Posted on Thursday 8 August 2019 by Ulster Business


The Ulster Business Top 100 Northern Ireland Companies list was a very different one in 2009. Editor John Mulgrew looks at the numbers, the analysis and the once household names no longer with us

The tattered corner of the Ulster Business Top 100 list from 2009 probably isn’t the worst way to analogise the then state of the Northern Ireland economy, and a precursor to what was around the corner

We’ve come a very long way in a decade, and while there are some big and familiar names on the 2009 Top 100 list, there are firms which have fallen off it entirely, and resigned to the history books post-recession.

In former editor David Elliott’s intro to the magazine, it references the fact that most of the accounting periods in the list were just as the downturn was starting to gather pace.

Economist John Simpson, writing in the edition, says the “big recession of 2008 and 2009 did not impact evenly across the economy, and recovery will be best seen as a sequence of different proportions”.

There are some positive things to take from it – including a large glowing image of Victoria Square, which in the more than 11 years since it opened in the heart of Belfast has become part of the retail fabric of the city.

Topping the list at the time was Viridian Group, which owned Northern Ireland Electricity and now includes Power NI as a subsidiary, with turnover of £1.45bn. However, it made a loss of £122m during that period.

Second on the list is a business familiar to many. Quinn Group, headed by Co Fermanagh businessman Sean Quinn, posted turnover of £1.15bn for the year ending 31/12/2007 but incurred a loss of more than £259m during the same period. There have been enough column inches written about the business in the years since then to fill many a book – and they have.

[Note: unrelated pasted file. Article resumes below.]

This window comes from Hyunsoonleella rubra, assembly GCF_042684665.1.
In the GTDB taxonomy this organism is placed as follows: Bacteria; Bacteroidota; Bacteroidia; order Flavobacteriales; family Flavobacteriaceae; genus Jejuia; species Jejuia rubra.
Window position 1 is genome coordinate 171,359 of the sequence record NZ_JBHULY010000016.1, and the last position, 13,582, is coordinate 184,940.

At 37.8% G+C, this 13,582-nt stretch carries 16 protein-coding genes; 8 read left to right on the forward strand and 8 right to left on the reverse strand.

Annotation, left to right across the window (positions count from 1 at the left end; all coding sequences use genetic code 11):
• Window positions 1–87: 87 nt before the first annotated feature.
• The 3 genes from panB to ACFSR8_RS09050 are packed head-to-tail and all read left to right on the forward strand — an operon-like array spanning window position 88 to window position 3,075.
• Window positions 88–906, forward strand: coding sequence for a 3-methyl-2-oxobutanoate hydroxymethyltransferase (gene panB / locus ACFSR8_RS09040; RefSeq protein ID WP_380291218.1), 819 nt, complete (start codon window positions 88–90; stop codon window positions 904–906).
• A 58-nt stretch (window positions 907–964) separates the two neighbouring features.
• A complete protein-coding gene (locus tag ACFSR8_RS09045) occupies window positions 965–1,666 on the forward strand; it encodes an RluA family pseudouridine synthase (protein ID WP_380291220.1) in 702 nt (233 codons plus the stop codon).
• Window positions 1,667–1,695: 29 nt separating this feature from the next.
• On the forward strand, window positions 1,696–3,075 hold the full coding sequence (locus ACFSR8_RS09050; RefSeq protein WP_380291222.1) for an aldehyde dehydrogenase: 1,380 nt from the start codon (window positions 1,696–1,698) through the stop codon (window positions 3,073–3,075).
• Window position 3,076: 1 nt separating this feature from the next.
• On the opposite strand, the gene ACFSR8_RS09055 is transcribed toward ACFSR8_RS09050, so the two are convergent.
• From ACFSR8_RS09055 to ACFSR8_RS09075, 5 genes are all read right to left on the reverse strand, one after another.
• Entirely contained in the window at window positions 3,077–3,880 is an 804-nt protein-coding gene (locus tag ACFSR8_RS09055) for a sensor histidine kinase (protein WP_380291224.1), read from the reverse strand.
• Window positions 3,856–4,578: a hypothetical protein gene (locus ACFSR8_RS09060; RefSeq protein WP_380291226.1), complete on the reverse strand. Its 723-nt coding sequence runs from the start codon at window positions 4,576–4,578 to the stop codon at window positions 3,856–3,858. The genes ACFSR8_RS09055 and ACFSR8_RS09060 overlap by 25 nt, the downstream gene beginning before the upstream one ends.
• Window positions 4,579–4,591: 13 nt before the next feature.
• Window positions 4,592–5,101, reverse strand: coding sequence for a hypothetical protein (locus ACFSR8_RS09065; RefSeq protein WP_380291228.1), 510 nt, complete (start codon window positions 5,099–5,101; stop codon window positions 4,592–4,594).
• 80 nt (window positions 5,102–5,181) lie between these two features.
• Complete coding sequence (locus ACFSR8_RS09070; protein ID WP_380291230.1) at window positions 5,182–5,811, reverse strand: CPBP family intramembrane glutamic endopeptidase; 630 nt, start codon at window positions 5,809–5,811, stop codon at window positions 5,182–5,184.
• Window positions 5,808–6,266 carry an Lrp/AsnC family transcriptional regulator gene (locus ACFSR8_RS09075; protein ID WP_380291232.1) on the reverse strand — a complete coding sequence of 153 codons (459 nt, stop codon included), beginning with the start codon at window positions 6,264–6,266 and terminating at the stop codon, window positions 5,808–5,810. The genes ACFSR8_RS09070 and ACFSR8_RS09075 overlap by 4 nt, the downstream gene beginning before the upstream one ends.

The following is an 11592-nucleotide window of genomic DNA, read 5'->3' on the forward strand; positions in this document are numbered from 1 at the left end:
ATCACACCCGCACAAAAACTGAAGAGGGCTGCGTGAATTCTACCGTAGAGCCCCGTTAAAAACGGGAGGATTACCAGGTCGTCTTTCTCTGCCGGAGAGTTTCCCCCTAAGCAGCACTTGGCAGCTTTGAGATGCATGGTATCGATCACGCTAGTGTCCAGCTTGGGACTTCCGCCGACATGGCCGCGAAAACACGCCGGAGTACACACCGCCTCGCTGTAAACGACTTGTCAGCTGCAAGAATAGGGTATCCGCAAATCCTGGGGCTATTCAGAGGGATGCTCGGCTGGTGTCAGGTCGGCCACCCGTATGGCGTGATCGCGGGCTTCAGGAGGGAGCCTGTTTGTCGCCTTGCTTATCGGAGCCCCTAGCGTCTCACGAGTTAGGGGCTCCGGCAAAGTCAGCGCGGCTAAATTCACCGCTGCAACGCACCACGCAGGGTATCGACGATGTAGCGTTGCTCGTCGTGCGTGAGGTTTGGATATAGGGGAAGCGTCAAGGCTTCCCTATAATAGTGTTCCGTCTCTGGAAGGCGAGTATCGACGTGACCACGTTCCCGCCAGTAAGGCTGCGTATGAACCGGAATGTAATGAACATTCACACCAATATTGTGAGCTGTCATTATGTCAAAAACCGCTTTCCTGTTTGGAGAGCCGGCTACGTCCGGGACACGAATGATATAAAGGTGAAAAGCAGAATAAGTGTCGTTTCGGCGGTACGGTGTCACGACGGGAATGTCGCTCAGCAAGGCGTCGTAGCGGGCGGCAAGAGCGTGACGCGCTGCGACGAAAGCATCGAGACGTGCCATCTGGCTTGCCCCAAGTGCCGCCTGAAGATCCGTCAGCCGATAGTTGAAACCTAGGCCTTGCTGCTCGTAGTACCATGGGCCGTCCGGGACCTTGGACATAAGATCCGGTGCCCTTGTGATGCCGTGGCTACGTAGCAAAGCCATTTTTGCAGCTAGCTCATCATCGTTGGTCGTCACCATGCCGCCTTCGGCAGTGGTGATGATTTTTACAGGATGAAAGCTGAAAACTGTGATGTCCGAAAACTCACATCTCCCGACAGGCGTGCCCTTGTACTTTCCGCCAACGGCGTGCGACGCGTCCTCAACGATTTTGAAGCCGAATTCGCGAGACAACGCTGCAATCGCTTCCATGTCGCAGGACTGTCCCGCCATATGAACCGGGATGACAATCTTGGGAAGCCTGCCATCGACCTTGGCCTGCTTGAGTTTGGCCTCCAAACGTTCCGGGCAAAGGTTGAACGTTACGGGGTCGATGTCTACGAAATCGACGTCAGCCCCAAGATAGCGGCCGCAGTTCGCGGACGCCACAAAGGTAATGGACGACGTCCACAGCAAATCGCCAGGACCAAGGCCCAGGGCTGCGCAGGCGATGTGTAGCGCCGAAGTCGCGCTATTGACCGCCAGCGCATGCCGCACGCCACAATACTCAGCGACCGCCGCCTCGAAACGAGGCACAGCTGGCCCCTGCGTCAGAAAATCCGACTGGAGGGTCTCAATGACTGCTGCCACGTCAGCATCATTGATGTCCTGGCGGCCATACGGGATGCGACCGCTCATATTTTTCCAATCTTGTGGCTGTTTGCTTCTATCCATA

Among those no longer on the list is developer David Patton & Sons (NI) Ltd, Armaghdown Creameries Ltd and Ballyrogan Holdings.

Many others on the list have since been acquired by some of the now giants in their respective industries.

Moy Park is an interesting one. Back then it was still a large player in the poultry sector with turnover of £651m.

Those fortunes have evidently changed dramatically since then, as the company has held the top spot on the list for the last eight years, and now posts big profits and turnover of £1.5bn.

Meanwhile, W&R Barnett is on the 2009 list in position 45, with a turnover of £122m and pre-tax profits of £12m. In the last 10 years, it has climbed the list to comfortably take the number two spot with sales of almost 10 times that of those a decade earlier.

As far as employment goes, it was Tesco topping the list in 2009, followed by Bombardier – which at the time had a workforce of around 5,000 people – with Royal Mail and Queen’s University following in third and fourth position.

A lot has happened in the years since that list. The economy has slowly but surely gotten back on its feet. Growth has been gradual, and in the last year or so has been sitting at around 1%, while employment levels and unemployment levels are at their respective positive record levels.

However, we are amid the most challenging time for business in a generation and some of the signs, and whispered conversations, are far from positive. As I write this, we still sit on the precipice of whether we secure an agreement on Brexit, or shuffle off the edge without a parachute. Let’s hope it’s the former.


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